c:File:Tam O'Shanter.pdf
c:File:Three favourite songs.pdf
c:File:Thrummy Cap, a tale.pdf
c:File:Tragedy of Jamie and Nancy of Yarmouth.pdf
c:File:Tragical end of William and Margaret.pdf
c:File:Visits from the world of spirits.pdf
c:File:Wandering shepherdess, or, The betrayed damsel.pdf
c:File:Wonderful conferences which passed between the ghost of Mr. Maxwell of Cool, and the Rev. Mr. Ogilvy of Innerwick.pdf
c:File:Young Bateman's ghost.pdf
c:File:Young Gregor's ghost in three parts.pdf
c:File:Young Gregor's ghost.pdf
c:File:Young Grigor's ghost.pdf

Can you consider looking into this so that the correct scans for the ID's are uploaded, and that the scans that are currently there are renamed and the metadata updated appropriately? ShakespeareFan00 (talk) 18:01, 6 April 2020 (UTC)

@Beeswaxcandle: It seem the upload script used may have tripped up somehow as the scrambled uploads in the list above seems to be systemic in nature.. Is it unscrambleable? ShakespeareFan00 (talk) 19:04, 6 April 2020 (UTC)
@ShakespeareFan00: I believe these were all uploaded in error to Commons at the same time and just need deleted. I have a list and was planning to flag for deletion on Commons. Hope to get to it this week Gweduni (talk) 08:18, 7 April 2020 (UTC)
@Gweduni: Deletion would be a bit drastic, given that what's present looks salavageable by an administrator at Commons, as I said I think the upload script tripped up (because I've been able to match some of the scans with what they should have been uploaded as, and thus it should be possible for someone to find a technical solution other than deletion. ShakespeareFan00 (talk) 08:45, 7 April 2020 (UTC)
@ShakespeareFan00: I think they were reuploaded later with the correct files attached, so those records are all duplicates and would need to be deleted Gweduni (talk) 12:21, 7 April 2020 (UTC)
@Gweduni: These are NOT duplicates (and some of these certainly have NOT been re-uploaded under corrected filenames), because I checked that when identifying Duplicated files, previously In any case I made an updated list here - Wikisource:WikiProject NLS/Scrambled, from that list it should be possible to ask "file-movers" at Commons to re-align them. ShakespeareFan00 (talk) 12:25, 7 April 2020 (UTC)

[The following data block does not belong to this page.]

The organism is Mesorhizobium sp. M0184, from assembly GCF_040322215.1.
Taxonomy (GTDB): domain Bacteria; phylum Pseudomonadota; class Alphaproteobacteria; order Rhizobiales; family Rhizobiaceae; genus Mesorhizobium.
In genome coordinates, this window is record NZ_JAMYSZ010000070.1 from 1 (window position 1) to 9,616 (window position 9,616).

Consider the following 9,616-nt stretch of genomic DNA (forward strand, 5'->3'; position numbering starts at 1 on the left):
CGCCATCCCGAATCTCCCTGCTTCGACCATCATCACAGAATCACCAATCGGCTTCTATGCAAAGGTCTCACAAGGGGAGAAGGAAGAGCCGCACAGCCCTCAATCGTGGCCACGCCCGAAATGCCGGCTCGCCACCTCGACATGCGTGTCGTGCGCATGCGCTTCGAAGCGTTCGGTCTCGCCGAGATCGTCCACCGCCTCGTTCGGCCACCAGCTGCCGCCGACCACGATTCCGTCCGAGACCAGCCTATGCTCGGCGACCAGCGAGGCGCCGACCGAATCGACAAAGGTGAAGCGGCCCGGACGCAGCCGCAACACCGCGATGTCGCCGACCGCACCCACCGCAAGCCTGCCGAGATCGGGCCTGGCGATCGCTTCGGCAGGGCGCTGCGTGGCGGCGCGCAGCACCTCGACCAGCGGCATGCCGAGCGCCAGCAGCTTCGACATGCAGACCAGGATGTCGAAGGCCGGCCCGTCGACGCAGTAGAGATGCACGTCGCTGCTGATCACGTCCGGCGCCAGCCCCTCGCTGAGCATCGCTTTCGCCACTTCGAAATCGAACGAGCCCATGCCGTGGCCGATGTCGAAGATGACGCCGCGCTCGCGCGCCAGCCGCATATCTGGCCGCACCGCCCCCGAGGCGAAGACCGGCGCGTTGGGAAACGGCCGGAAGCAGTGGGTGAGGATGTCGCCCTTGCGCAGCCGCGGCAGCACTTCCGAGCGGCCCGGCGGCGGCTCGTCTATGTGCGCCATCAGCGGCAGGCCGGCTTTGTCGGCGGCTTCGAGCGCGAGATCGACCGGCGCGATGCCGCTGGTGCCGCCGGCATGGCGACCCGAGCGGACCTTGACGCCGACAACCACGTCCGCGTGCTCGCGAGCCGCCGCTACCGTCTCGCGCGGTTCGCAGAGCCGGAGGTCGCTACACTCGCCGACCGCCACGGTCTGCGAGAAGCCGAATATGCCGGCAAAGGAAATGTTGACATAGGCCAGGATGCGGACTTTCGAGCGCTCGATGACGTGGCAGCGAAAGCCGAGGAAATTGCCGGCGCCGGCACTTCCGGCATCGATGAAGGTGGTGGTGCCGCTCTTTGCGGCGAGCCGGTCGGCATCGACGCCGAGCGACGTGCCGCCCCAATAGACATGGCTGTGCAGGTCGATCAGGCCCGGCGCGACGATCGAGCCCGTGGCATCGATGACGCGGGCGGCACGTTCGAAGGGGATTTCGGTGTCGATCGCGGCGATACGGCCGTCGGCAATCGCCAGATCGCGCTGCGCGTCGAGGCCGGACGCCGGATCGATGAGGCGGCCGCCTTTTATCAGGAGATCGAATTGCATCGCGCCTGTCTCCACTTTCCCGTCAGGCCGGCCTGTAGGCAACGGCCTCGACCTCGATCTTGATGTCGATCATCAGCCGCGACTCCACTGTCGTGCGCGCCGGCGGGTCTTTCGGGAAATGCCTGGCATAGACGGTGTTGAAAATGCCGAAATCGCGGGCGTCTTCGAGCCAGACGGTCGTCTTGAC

The list of identical printings was here Wikisource:WikiProject NLS/Duplicates, It was in compiling that, that I came across the issue with the other uploaded images mentioned. ShakespeareFan00 (talk) 12:31, 7 April 2020 (UTC)
OK, I'll look into this but might not be for the next couple of weeks, unfortunately Gweduni (talk) 12:40, 16 April 2020 (UTC)
I "rescued" one file - now at Index:A tale of Three bonnets(NLS104186701).pdf which unless you object I planned to have a go out myself out of interest in the next few days.. ShakespeareFan00 (talk) 19:10, 22 April 2020 (UTC)
Thank you, you're very welcome! Gweduni (talk) 06:47, 23 April 2020 (UTC)
Subsequent to the above, I put in some requests at Commons for renames, and a few uploads myself. Everything intended to be uploaded should now have been renamed, and If there's no objections I'll create Index: pages over the course of the week. ShakespeareFan00 (talk) 08:05, 27 April 2020 (UTC)
Thank you for doing this! Please feel free to create the indexes and work on those items. They are all from the "apparitions" collection so lots of ghost stories and similar Gweduni (talk) 13:27, 28 April 2020 (UTC)
Thanks for working on these. i've added links to them to our internal spreadsheet but we probably won't get to them for several weeks so please feel free to keep proofreading if you get the time! Gweduni (talk) 13:31, 30 April 2020 (UTC)

You might find this useful at some point...[edit]

{{Yogh}} and {{YOGH}} which represent a yogh sound, present in Scots, and which was typically printed as a 'z' in some printed editions. ShakespeareFan00 (talk) 17:55, 9 April 2020 (UTC)

thank you, will keep an eye out for instances of that Gweduni (talk) 12:41, 16 April 2020 (UTC)

Ileggibility vs clipped.... (and reconstructing based on context)[edit]

Hi, I note that that in Index:Loss of the Comet steam-boat on her passage from Inverness to Glasgow, on Friday the 21st October, 1825.pdf a lot of {{illegible}} tags in the text. This isn't an issue, however in many instances it's potentially possible to add or guess the word which has been removed or clipped in the scans. I've just created a template, {{reconstruct}} which may be of use if you wanted to mark parts which you or other contributors may be able to guess or add given the the context.

It encloses reconstructed portions in ⟨⟩ , a convention which has been noted to have been used in relation to academic analysis of texts, which seemed reasonable to use in this situation. The intention is that this would allow for the existing {{illegible}} template to be used only for text that was completely unreadable, unguessable, as opposed to merely being clipped in the scan, or determinable based on context (or other printings).

Before more widespread deployment I'd like a second opinion. ShakespeareFan00 (talk) 16:00, 10 April 2020 (UTC)

@ShakespeareFan00: Thanks for coming up with this template. Sorry I've not been able to respond to some of your messages - I have all of Thursday afternoon blocked out to work on this project and will try to give you a fuller answer then. We have set up some shared standards with Beeswaxcandle and I'll put these on the project page Gweduni (talk) 10:32, 14 April 2020 (UTC)

@ShakespeareFan00: This looks great - very happy to go ahead and use from now on. Will share with the team. Gweduni (talk) 12:43, 16 April 2020 (UTC)

Not entirely serious....[edit]

Thought you might enjoy the first of some quasi-folk lyrics I wrote a few days ago:- User:ShakespeareFan00/Filk

No response needed or expected. ShakespeareFan00 (talk) 17:58, 23 April 2020 (UTC)